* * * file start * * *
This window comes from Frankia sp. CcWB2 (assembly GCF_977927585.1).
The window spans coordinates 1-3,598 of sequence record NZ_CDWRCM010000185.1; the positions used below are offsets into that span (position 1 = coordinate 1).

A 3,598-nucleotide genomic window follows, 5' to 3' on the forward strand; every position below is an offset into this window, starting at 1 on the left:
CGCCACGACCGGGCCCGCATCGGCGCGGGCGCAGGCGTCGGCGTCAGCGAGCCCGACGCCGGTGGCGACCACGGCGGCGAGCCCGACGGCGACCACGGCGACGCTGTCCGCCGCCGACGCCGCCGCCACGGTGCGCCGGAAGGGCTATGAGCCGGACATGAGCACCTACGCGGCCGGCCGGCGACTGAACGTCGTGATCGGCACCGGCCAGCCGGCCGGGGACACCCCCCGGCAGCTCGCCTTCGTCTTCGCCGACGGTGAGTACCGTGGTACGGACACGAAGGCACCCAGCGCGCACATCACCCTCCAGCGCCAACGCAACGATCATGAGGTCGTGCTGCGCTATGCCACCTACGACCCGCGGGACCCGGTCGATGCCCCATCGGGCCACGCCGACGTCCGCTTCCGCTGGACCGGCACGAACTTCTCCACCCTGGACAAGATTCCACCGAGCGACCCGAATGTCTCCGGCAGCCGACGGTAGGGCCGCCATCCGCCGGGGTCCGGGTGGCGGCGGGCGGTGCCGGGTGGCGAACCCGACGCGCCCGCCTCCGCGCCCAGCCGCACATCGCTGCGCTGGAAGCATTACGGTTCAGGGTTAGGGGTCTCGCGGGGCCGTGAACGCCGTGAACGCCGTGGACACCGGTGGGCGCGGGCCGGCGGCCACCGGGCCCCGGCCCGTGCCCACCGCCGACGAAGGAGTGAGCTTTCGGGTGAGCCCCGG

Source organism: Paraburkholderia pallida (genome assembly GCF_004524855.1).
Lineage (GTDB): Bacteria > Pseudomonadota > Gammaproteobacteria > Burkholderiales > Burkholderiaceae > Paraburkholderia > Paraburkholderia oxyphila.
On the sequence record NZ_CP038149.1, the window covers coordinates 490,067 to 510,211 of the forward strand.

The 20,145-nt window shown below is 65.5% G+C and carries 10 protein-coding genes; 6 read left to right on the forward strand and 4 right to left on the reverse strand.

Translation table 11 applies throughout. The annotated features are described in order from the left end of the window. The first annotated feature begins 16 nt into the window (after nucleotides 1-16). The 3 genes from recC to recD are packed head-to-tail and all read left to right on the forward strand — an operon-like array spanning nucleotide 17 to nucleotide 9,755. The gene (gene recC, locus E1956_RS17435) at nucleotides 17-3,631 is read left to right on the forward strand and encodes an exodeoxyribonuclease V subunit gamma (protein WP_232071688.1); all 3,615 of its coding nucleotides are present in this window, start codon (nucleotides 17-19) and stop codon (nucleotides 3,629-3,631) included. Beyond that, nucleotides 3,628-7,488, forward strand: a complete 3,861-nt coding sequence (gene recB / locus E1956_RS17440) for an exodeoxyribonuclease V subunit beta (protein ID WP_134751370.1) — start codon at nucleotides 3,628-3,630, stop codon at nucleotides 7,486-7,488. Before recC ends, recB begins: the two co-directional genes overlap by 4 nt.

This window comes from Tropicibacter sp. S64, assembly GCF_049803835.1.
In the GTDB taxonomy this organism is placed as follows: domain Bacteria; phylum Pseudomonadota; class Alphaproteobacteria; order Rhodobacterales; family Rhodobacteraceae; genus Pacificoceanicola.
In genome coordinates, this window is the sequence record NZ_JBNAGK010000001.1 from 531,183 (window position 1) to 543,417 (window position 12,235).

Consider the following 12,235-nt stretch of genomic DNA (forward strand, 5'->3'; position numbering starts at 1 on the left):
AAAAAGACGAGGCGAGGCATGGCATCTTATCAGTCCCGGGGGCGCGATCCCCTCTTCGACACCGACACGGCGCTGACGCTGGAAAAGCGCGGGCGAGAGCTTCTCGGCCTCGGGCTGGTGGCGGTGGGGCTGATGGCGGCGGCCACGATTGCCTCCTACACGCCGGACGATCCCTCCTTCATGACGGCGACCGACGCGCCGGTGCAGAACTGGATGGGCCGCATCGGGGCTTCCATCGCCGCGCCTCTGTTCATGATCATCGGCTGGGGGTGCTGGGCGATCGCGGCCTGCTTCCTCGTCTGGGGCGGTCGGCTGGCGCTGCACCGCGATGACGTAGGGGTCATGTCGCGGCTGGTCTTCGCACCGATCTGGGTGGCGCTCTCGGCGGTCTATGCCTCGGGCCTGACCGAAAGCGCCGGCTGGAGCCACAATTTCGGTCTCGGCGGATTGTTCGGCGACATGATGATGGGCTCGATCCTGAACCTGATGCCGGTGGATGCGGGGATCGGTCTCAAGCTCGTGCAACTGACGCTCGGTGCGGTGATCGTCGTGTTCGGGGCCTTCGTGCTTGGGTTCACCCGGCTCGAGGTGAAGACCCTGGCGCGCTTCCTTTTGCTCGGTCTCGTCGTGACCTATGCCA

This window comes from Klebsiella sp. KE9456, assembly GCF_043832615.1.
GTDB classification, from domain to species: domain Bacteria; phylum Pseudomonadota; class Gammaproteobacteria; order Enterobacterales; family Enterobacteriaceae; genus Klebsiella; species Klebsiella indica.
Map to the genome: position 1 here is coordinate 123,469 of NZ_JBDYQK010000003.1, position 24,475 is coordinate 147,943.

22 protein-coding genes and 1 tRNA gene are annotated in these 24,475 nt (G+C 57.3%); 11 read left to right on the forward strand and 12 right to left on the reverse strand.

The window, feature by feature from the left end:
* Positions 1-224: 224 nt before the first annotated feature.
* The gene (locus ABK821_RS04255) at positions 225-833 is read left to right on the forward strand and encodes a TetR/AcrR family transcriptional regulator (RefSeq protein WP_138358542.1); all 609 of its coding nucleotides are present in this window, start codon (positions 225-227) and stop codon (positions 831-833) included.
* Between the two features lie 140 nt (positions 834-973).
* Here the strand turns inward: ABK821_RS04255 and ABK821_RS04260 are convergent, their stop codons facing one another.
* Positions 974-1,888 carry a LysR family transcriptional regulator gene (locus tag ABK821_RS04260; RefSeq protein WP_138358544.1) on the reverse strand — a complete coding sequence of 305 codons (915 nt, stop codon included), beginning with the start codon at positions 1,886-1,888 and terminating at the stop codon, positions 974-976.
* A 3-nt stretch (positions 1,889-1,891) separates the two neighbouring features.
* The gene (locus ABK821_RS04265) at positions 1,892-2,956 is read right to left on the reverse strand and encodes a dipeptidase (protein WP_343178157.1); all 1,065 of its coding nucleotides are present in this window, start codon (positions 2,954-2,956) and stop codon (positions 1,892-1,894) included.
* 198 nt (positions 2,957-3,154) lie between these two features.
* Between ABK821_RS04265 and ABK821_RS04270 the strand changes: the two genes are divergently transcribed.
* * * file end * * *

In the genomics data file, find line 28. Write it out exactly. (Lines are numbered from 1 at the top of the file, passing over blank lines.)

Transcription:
* Between ABK821_RS04265 and ABK821_RS04270 the strand changes: the two genes are divergently transcribed.